Wednesday, July 25, 2012
How Personnel Security Clearances are Granted
The Defense Industrial Security Clearance Office (DISCO) processes security clearances for organizations falling under the National Industrial Security Program (NISP). According to Executive Order 12968—Access to Classified Information, employees should not be granted access to classified information unless they possess a security clearance, have a need to know the classified information involved, received an initial security briefing and have signed a nondisclosure agreement.
Jeffrey W. Bennett, ISP is the owner of Red Bike Publishing Red Bike Publishing . Jeff is an accomplished writer of non-fiction books, novels and periodicals. He also owns Red bike Publishing. Published books include: "Get Rich in a Niche-Insider's Guide to Self Publishing in a Specialized Industry" and "Commitment-A Novel". Jeff is an expert in security and has written many security books including: "Insider's Guide to Security Clearances" and "DoD Security Clearances and Contracts Guidebook", "ISP Certification-The Industrial Security Professional Exam Manual", and NISPOM/FSO Training" See Red Bike Publishing for print copies of: Army Leadership, The Ranger Handbook, The Army Physical Readiness Manual, Drill and Ceremonies, The ITAR,and The NISPOM
The Facility SecurityOfficer (FSO) is a position that the defense contractor must appoint during the Facility Clearance (FCL) approval process. The FSO implements a security program to protect classified in information. They also request investigations for employees who require a security clearance. What this means is, all cleared contractors must appoint an FSO. It could be the business owner in a small organization or an employee with an additional duty. The primary qualifications of an FSO are to be a US Citizen and have a PCL at the same level as the FCL. It is possible for an FSO to be the sole employee in the company.
The contractor and Defense Security Services (DSS) have joint responsibilities with the Personnel Clearance (PCL) process as they do with the FCL process. When the FCL is being granted, key employees should complete a Questionnaire for National Security Positions, also known as Standard Form (SF 86). Part of the process includes ensuring that the applicants are US Citizens. They should submit the application to the FSO who then submits applications to DISCO. An investigation is conducted and the central adjudication facility (CAF) makes a security clearance determination. The determination is then entered into the Joint Personnel Adjudication (JPAS), the Department of Defense provided system where security clearance information is stored. Other government organizations may have different systems. Once entered into JPAS, the FSO can grant access based on need to know and the clearance level.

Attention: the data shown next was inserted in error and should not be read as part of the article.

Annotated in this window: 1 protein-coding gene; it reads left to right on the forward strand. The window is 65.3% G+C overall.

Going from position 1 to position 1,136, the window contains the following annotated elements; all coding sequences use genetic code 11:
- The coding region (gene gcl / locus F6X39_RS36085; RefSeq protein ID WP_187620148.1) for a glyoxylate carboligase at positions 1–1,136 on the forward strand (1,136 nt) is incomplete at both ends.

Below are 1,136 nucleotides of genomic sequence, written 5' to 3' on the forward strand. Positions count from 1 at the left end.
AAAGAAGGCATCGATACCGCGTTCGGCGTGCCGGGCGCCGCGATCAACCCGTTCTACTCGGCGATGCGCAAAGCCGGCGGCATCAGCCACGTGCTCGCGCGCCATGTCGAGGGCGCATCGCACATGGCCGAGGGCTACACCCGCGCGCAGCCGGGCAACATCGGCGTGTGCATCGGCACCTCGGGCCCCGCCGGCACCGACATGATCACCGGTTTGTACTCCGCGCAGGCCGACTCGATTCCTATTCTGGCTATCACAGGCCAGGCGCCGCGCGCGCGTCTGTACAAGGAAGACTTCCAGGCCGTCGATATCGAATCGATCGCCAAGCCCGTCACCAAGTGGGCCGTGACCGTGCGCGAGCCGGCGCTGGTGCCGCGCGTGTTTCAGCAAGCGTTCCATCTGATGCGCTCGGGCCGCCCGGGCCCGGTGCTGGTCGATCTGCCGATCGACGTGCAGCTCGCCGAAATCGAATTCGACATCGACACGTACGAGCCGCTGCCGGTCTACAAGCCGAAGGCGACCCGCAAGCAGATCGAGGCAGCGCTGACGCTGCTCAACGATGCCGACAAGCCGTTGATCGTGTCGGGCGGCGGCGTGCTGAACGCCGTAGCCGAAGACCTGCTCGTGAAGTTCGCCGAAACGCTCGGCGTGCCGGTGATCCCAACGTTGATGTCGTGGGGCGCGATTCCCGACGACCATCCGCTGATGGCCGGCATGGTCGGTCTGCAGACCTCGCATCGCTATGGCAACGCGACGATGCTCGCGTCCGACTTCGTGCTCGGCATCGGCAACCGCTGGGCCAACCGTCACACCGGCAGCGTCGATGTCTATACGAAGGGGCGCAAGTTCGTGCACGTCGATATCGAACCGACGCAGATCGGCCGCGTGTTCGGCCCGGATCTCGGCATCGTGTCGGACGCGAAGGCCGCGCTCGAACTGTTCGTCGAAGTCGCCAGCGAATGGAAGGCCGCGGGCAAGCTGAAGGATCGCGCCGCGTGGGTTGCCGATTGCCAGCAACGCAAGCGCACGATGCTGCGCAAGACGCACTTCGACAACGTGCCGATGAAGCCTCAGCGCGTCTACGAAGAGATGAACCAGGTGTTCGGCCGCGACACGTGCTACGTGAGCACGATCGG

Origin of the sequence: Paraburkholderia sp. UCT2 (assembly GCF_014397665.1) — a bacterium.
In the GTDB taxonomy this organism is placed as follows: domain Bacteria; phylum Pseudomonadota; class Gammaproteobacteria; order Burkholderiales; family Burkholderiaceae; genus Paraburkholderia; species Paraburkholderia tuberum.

The SF 86 is where the applicant can affect the speed of the security clearance process. A properly filled out application form is the key. Incomplete or inaccurate information is the number one cause of clearance delays. Names, addresses, telephone numbers, and dates of birth for relatives should be gathered as background research. Fortunately the SF 86 form is online and requires only filling out once. When a clearance is up for renewal, the applicant can log in their SF 86 and make updates.
DSS and FSOs use JPAS to update personnel information. This system allows instantaneous updates of records as well as notification of access, denial or revocation of clearances. At the time of this writing, there are more than 89,000 users of JPAS and 23,000 are from defense contractors.
Not everyone investigated is guaranteed a security clearance. In some instances a clearance can be denied, revoked or suspended. The employee’s background is investigated thoroughly for the initial clearance and again every five to fifteen years while maintaining a clearance and depending on the required security clearance level. In the event that a security clearance is denied, suspended or revoked, DSS will also notify the FSO. The FSO will then deny access to classified material to that employee and update JPAS.
See more in our books "Insider's Guide to Security Clearances" and "DoD Security Clearances and Contracts Guidebook"